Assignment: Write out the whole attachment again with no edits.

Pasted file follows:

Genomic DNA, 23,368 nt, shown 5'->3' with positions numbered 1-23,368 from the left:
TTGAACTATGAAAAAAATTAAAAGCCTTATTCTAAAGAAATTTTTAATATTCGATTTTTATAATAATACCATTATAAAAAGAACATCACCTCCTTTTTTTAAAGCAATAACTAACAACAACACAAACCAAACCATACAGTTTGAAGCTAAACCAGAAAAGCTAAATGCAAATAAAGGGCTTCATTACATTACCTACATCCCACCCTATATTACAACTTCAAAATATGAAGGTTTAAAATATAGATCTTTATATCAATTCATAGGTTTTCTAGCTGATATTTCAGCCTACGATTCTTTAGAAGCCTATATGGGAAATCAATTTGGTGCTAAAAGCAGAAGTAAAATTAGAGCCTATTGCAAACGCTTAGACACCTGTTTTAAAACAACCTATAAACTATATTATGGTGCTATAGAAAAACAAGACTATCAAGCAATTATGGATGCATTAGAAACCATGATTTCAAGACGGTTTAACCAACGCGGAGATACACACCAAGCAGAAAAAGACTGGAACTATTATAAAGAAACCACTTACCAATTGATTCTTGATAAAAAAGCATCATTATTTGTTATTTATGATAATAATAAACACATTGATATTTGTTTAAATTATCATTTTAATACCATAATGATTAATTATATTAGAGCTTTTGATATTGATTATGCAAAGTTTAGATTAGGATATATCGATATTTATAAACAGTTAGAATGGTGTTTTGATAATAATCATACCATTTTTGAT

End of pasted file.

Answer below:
Genomic DNA, 23,368 nt, shown 5'->3' with positions numbered 1-23,368 from the left:
TTGAACTATGAAAAAAATTAAAAGCCTTATTCTAAAGAAATTTTTAATATTCGATTTTTATAATAATACCATTATAAAAAGAACATCACCTCCTTTTTTTAAAGCAATAACTAACAACAACACAAACCAAACCATACAGTTTGAAGCTAAACCAGAAAAGCTAAATGCAAATAAAGGGCTTCATTACATTACCTACATCCCACCCTATATTACAACTTCAAAATATGAAGGTTTAAAATATAGATCTTTATATCAATTCATAGGTTTTCTAGCTGATATTTCAGCCTACGATTCTTTAGAAGCCTATATGGGAAATCAATTTGGTGCTAAAAGCAGAAGTAAAATTAGAGCCTATTGCAAACGCTTAGACACCTGTTTTAAAACAACCTATAAACTATATTATGGTGCTATAGAAAAACAAGACTATCAAGCAATTATGGATGCATTAGAAACCATGATTTCAAGACGGTTTAACCAACGCGGAGATACACACCAAGCAGAAAAAGACTGGAACTATTATAAAGAAACCACTTACCAATTGATTCTTGATAAAAAAGCATCATTATTTGTTATTTATGATAATAATAAACACATTGATATTTGTTTAAATTATCATTTTAATACCATAATGATTAATTATATTAGAGCTTTTGATATTGATTATGCAAAGTTTAGATTAGGATATATCGATATTTATAAACAGTTAGAATGGTGTTTTGATAATAATCATACCATTTTTGAT